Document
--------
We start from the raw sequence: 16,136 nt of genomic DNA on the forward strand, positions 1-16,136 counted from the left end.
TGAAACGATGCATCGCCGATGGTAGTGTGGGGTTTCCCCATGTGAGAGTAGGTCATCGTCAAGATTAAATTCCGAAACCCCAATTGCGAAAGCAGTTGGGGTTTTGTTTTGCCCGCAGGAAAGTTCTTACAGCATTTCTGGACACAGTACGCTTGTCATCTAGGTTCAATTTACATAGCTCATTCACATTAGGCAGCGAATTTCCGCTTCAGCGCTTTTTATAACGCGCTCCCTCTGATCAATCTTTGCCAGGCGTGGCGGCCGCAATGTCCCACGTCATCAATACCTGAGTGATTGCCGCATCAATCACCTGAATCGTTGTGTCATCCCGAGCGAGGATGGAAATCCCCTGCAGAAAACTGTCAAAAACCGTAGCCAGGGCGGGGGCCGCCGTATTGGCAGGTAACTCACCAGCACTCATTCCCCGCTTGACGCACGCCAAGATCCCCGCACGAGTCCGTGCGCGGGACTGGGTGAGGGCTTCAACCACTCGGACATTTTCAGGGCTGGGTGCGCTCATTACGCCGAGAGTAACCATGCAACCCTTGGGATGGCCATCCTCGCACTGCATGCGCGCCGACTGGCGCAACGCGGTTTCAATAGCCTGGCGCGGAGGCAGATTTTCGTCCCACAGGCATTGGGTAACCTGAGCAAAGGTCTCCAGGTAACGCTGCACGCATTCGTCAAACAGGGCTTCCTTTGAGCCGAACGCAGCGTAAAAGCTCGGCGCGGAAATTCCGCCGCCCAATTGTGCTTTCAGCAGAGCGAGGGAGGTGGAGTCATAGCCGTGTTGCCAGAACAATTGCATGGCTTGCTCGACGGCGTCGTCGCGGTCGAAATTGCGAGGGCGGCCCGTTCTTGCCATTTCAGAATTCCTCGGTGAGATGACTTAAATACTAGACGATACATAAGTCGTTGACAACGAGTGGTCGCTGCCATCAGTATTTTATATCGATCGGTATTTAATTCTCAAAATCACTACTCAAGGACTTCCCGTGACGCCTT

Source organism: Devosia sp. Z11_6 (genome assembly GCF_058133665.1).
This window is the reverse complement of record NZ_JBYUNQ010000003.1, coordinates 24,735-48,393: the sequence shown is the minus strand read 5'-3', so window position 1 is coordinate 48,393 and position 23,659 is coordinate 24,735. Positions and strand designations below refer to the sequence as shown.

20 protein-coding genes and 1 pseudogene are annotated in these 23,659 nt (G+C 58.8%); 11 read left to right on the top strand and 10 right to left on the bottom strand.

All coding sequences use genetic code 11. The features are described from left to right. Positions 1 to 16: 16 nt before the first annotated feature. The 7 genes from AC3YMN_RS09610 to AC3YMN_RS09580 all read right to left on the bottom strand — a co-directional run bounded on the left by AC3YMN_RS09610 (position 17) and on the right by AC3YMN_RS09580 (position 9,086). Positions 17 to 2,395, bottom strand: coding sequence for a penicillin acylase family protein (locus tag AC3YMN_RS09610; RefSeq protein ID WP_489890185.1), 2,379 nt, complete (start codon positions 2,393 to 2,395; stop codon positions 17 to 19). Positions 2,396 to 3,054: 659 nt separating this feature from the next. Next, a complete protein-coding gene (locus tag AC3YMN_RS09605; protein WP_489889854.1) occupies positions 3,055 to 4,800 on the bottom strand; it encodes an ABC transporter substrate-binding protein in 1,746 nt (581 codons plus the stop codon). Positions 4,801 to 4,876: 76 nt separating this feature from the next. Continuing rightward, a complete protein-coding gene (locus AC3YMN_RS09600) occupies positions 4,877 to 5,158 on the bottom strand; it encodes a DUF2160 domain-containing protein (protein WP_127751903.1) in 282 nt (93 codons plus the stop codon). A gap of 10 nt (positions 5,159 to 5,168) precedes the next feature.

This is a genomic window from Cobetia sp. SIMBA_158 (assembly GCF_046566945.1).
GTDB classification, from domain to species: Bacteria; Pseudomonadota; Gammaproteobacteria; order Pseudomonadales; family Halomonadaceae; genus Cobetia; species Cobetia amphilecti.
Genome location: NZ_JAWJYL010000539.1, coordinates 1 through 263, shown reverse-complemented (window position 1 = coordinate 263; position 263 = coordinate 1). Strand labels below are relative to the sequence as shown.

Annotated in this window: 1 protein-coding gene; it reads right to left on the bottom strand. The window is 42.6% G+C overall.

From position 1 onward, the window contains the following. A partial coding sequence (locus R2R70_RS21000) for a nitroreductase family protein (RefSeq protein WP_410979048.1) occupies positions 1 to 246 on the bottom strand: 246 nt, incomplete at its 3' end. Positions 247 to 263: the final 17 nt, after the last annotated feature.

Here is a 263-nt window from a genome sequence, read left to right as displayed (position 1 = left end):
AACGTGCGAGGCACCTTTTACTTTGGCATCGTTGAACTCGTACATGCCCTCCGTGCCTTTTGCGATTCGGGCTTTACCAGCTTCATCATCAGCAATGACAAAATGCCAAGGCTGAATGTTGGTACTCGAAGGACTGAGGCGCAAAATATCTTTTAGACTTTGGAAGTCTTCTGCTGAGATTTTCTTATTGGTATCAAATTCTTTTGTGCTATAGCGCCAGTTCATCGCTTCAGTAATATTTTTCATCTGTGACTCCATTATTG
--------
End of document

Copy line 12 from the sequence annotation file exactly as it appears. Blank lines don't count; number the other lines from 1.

Here is a 263-nt window from a genome sequence, read left to right as displayed (position 1 = left end):